The Future of Wave Power
With approximately eighty percent of our energy, according to the U.S. Energy Information Administration, still being manufactured from fossil fuels that release pollutants to the air such as greenhouse gasses that include carbon dioxide, nitrogen oxide and methane, it is not a bad idea to consider some alternative energy options like wave power. What is wave power? It is the harnessing of power of the ocean’s waves by using the momentum of the waves to power a turbine. There are several models that are effective for it’s respective region. The potential of this option is great because of the vastness of the ocean and how it could very well be an inexhaustible source for the future.
To produce more energy efficiently, there are several models designed to absorb as much energy as possible. One example includes the oscillating water column. This model has two openings, one on the bottom for the water to enter and another narrow passage that allows air in and out a chamber that contains a turbine. The water comes from the bottom and pressurizes air, forcing it to go through the narrow passage spinning the turbine. When the water is on its way out, the air comes out through the narrow passage thus spinning the turbine again. Another one is an overtopping device. This device is a reservoir where there is an opening on the top for a turbine outlet. It is meant for when the waves topple over the reservoir the water goes down the opening which, in turn spins the turbine. The Pelamis sea snake are “snake-like” buoys that are tethered together with rotation devices that use the wave’s horizontal force to produce rotation energy.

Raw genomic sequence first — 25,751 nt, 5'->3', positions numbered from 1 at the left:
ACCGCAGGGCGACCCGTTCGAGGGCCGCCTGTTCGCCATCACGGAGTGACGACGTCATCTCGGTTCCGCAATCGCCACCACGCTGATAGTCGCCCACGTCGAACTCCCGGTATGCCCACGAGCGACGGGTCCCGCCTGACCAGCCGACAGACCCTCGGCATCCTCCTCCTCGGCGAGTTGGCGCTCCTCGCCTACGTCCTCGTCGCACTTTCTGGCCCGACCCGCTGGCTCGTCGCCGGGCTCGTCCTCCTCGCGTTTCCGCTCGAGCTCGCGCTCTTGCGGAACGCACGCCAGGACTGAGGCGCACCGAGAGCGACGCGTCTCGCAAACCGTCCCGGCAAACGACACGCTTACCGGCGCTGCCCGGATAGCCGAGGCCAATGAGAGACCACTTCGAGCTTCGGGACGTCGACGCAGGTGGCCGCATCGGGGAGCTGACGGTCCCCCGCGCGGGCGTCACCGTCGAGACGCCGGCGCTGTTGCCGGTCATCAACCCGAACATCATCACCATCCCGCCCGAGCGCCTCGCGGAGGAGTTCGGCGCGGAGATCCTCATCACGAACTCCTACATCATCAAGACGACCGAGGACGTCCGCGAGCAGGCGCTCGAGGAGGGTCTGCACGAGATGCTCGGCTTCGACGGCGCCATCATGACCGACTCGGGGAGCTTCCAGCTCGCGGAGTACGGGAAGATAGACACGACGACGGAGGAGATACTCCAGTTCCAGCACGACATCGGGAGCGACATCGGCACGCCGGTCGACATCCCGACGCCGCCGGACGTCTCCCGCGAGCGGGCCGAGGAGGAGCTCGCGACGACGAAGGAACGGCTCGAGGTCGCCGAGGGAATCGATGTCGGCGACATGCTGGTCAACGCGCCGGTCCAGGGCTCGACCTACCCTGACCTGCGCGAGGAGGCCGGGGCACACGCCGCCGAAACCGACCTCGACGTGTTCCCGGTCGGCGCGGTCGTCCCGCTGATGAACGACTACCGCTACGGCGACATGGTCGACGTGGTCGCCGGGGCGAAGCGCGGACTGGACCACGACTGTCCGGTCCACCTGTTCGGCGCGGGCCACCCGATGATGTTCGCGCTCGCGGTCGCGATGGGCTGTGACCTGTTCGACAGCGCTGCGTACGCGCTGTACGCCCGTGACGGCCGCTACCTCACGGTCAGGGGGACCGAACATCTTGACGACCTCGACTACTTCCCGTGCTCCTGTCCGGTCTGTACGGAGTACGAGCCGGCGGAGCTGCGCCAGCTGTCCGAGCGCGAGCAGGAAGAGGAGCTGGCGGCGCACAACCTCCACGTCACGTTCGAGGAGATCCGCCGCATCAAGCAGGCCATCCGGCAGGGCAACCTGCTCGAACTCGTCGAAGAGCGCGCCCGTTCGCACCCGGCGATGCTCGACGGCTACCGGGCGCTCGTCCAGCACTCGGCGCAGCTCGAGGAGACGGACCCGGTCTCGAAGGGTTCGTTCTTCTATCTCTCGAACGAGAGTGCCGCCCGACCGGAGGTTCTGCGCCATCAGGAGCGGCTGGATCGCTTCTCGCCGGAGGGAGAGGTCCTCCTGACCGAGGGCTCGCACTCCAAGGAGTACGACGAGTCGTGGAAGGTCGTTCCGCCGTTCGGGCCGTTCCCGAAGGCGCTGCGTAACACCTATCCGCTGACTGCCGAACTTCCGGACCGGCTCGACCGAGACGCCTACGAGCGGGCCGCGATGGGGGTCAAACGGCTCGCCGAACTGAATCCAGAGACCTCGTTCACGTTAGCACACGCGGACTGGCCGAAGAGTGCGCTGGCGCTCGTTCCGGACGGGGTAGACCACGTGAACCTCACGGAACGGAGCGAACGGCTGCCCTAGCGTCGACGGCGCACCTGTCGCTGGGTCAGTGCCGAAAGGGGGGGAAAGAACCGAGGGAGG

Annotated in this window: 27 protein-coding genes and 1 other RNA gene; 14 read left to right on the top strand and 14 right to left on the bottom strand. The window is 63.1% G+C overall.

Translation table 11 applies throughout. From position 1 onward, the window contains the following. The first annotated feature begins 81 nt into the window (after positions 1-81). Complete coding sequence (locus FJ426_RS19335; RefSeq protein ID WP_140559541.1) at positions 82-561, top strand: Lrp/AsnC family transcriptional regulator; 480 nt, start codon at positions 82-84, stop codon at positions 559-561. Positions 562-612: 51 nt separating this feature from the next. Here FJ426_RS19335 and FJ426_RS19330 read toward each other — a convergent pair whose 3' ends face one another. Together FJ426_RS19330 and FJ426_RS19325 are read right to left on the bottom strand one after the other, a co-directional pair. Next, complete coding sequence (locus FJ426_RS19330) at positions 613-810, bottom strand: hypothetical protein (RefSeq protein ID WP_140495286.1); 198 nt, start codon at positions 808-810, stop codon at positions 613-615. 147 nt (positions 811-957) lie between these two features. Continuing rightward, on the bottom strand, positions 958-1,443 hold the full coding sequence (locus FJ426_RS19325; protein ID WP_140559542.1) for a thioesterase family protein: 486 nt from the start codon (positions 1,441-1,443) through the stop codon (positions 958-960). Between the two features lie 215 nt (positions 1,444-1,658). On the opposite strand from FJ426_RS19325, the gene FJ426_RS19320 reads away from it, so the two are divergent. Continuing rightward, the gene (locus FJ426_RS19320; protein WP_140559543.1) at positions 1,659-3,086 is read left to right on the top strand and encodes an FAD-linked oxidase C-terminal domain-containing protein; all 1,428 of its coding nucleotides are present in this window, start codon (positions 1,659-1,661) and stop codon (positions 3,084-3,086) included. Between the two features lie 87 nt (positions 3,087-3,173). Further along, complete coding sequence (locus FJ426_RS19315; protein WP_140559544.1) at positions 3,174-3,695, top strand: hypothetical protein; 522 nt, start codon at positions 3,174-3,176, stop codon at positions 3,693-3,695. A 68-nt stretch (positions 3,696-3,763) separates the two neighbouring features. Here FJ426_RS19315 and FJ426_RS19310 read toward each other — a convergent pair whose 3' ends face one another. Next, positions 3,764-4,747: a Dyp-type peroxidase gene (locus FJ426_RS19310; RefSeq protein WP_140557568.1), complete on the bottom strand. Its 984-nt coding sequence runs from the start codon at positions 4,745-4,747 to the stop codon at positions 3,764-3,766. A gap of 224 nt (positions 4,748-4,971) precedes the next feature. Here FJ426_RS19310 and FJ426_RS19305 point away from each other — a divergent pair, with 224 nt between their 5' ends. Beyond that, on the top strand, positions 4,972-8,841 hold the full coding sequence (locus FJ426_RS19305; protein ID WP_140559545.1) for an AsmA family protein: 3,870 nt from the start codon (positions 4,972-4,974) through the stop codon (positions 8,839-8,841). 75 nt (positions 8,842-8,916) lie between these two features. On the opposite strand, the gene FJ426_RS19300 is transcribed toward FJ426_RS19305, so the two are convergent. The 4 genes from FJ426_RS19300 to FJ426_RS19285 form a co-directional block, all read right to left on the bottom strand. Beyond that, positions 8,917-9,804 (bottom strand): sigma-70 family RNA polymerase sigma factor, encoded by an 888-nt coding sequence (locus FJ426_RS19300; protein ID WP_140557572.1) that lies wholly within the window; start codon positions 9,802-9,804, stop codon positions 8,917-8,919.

Will Thomas at Stanford University said “it is estimated that between 2000 and 4000 terawatt hours per year of energy could be extracted from the world's waves. To put this in perspective, consider that approximately 50 terawatt hours per year could be extracted from waves in the United Kingdom alone, which would constitute 15-20% of their current electricity demand.” This can tell you how much potential wave energy has and this is only one advantage of this alternative. Another benefit would be that this option for energy production yields no waste unlike nuclear energy’s radioactive matter and fossil fuel’s greenhouse gasses. Also, the fact that waves are moving around the clock giving it an advantage over wind energy. With all the advantages that come with wave power it unfortunately is accompanied with disadvantages. To start with, the placing of wave power technology in the ocean has currently unknown effects on the marine ecosystem According to the Ocean Energy Council, the best wave energy generator, located in the United Kingdom, produces energy at 7.5 cents per kilowatt hour as compared to coal burning power plants’ energy that costs 2.6 cents per hour. To help clarify, the average electric bill in my house is eighty dollars, if we used wave power then our bill would be approximately two hundred...